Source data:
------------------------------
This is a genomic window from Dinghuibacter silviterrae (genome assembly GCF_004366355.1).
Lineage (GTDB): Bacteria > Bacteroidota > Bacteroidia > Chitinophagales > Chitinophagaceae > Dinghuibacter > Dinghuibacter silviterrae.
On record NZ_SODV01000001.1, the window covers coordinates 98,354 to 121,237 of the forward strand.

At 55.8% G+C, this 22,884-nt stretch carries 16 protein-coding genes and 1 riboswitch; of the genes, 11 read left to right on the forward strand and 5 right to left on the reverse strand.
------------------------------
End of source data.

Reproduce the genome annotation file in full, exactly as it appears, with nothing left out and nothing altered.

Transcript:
This is a genomic window from Dinghuibacter silviterrae (genome assembly GCF_004366355.1).
Lineage (GTDB): Bacteria > Bacteroidota > Bacteroidia > Chitinophagales > Chitinophagaceae > Dinghuibacter > Dinghuibacter silviterrae.
On record NZ_SODV01000001.1, the window covers coordinates 98,354 to 121,237 of the forward strand.

At 55.8% G+C, this 22,884-nt stretch carries 16 protein-coding genes and 1 riboswitch; of the genes, 11 read left to right on the forward strand and 5 right to left on the reverse strand.